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Montgomery County Attorney's Office
Montgomery County Women’s Center
Lone Star Legal Aid Conroe Office
Montgomery County Law Library
What is a protective order?
A protective order is a civil court order issued to prevent continuing acts of family violence.
Family violence is basically defined as any act by one member of a family or household intended to physically harm another member, a serious threat of physical harm, or the abuse of a child.
Family includes blood relatives or relatives by marriage, former spouses, parents (married or not) of the same child, foster parents and foster children, or any member or former member of a household (people living in the same house, related or not).
How can a protective order help?
A protective order may prohibit the offender from:
- committing further acts of family violence
- harassing or threatening the victim, either directly or indirectly by communicating the threat through another person
- going to or near a school or day-care center that a child protected under the order attends
Who is eligible for a protective order?
If the court finds that family violence has occurred and is likely to occur again, a court shall render a protective order. To obtain a protective order, the victim and the offender must be (1) related by blood or marriage, (2) living together, or previously lived together, or (3) have a child together.
A person who has a divorce pending is eligible for a protective order. The protective order must be filed in the court in which the divorce is pending.
How can I get a protective order?
You can apply for a protective order through the district or county attorney, a private attorney, or through a legal aid service program. The application must be filed in the county in which you or the offender lives. There are no minimum time limits to establish residency, and protective orders are available in every county in Texas.
Who may file for a protective order?
- An adult member of the family or household; or
- any adult for the protection of a child; or
- a prosecuting attorney; or
- the Department of Human and Regulatory Services.
- The person who is the alleged victim of family violence is considered to be the "applicant."
What information do I need to provide?
When you apply for a protective order, you must supply the following information:
- The name of each applicant (victim) and the county where each applicant (victim) resides;
- the name, address, and county of residence of each individual who has committed family violence;
- the relationship between the victim(s) and the offender;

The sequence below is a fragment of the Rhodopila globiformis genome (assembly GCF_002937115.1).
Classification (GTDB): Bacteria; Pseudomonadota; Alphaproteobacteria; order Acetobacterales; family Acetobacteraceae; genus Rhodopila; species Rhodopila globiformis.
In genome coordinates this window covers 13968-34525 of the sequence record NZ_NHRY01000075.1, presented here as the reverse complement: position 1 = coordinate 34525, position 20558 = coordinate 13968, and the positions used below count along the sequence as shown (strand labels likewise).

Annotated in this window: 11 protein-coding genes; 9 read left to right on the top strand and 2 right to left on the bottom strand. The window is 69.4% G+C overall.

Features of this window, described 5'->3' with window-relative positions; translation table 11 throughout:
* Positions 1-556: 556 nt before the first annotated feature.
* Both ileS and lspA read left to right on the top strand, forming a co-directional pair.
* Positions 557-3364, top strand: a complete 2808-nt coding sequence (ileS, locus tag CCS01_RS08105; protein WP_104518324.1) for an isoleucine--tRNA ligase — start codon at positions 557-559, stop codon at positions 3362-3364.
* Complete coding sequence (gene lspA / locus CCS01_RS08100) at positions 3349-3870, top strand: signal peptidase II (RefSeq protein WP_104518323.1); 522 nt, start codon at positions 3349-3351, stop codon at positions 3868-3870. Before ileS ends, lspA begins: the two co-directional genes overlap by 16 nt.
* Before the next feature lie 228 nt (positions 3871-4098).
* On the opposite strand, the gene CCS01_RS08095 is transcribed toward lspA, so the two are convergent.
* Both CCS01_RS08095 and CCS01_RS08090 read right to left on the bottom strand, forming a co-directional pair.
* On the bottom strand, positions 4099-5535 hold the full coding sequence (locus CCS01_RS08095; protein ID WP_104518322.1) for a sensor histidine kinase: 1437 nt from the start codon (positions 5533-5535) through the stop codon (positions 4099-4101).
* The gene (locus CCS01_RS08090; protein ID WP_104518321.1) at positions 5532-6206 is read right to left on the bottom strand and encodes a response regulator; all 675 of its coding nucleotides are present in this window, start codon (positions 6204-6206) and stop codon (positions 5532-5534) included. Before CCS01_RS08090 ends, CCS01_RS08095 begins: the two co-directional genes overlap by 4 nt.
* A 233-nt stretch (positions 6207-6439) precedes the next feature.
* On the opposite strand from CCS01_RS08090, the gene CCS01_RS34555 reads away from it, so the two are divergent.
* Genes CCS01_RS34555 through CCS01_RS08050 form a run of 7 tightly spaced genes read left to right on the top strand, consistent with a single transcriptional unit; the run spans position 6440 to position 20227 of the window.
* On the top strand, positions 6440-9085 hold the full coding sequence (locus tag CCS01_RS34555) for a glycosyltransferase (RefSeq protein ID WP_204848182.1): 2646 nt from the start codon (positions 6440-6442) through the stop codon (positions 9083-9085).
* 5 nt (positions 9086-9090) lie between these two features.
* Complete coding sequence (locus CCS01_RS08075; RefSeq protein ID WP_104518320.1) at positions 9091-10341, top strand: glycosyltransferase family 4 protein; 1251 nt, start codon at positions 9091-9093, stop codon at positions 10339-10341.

- a request for one or more protective orders.
What does it cost?
The applicant (victim) or an attorney representing the applicant may not be assessed a fee, cost, charge, or expense by a district or county clerk or by a sheriff, constable or other public official or employee in connection with the filing, serving, entering or for any other service including any fees for dismissing, modifying, or withdrawing a protective order, certifying copies, comparing copies to originals, court reporter fees, judicial fund fees, transferring a protective order or for any other service related to a protective order.
The court shall require the offender to pay the fees incurred in connection with the protective order unless the offender shows good cause or is indigent.
How long does it take to receive and how long does it remain in effect?
Unless a later date is requested by the applicant, the court shall set a hearing date no later than 14 days after the application is filed. If, however, the court finds from the information contained in the application that there is a clear and present danger of family violence, the court may immediately issue a temporary ex parte order. The temporary order is valid for up to 20 days. Final protective orders are effective for up to one year.
What happens if the protective order is violated?
Call the police immediately!! Remember, protective orders do not offer complete protection. No piece of paper can protect you from all instances of violence. Law enforcement agencies are notified of all protective orders issued in their area and they are required to maintain a list of those orders. If an offender violates the order and law enforcement is notified, officials will act to arrest the offender and seek to have charges filed. If a person violates the protective order in the presence of law enforcement, the offender must be arrested immediately. In cases involving the violation of a protective order, including an ex parte order, the offender may be punished for by a fine or time in jail or both.
What other options are available?
A Magistrate's Order for Emergency Protection may be issued at the time of a defendant's appearance before a magistrate after arrest for an offense involving family violence or a sexual assault. The order for emergency protection may be issued on the magistrate's own motion or on the request of:
- the victim;
- guardian of the victim;
- a peace officer; or
- the attorney representing the State.